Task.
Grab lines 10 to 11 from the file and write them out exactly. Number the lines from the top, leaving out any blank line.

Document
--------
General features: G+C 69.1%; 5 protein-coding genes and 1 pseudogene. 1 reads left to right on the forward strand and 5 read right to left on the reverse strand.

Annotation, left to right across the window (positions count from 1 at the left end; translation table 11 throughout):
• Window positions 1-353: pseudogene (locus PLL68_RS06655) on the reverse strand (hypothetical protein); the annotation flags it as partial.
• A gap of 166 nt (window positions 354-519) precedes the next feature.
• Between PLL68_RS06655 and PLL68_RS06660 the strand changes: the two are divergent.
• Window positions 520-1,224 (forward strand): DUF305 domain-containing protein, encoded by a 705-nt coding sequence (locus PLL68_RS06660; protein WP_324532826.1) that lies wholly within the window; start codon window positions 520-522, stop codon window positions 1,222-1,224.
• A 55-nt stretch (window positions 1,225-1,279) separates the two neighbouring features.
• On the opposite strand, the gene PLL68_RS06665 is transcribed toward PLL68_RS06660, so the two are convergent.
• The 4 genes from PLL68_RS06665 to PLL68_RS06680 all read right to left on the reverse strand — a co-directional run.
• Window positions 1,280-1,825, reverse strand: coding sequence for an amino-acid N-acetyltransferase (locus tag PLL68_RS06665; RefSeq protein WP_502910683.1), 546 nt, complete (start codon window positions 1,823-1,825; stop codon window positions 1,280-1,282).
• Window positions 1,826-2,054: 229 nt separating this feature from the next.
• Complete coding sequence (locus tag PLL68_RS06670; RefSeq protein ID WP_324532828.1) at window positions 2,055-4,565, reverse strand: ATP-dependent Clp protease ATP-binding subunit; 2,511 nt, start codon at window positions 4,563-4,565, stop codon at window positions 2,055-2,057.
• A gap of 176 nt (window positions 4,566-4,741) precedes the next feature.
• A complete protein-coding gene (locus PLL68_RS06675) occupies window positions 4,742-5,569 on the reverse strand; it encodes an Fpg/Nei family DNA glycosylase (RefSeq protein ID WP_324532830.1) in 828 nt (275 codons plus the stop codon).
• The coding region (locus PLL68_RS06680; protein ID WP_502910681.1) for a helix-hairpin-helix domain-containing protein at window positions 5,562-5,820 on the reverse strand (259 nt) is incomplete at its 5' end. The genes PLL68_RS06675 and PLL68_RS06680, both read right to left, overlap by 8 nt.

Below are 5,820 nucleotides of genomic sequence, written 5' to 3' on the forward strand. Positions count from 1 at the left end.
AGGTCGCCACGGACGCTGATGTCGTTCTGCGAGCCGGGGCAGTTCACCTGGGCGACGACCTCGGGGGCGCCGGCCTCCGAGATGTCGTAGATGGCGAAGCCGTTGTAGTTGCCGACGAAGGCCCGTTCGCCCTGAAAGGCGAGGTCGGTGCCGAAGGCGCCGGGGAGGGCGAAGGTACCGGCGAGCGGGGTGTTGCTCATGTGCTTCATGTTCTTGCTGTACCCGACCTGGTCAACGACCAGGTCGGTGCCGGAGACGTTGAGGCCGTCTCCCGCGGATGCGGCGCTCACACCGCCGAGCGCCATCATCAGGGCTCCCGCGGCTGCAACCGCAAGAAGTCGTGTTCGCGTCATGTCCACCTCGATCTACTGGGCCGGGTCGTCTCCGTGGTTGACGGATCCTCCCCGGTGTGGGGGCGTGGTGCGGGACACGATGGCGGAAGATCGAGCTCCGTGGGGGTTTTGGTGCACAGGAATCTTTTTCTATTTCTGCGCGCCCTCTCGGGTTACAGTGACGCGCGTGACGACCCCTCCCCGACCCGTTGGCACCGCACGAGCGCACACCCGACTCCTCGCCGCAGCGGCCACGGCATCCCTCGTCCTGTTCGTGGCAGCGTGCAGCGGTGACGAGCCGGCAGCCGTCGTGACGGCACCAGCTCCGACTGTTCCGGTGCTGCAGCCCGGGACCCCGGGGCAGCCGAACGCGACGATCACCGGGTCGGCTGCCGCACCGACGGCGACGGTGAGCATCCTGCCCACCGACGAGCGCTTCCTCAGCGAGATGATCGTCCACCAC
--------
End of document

• Window positions 1,280-1,825, reverse strand: coding sequence for an amino-acid N-acetyltransferase (locus tag PLL68_RS06665; RefSeq protein WP_502910683.1), 546 nt, complete (start codon window positions 1,823-1,825; stop codon window positions 1,280-1,282).
• Window positions 1,826-2,054: 229 nt separating this feature from the next.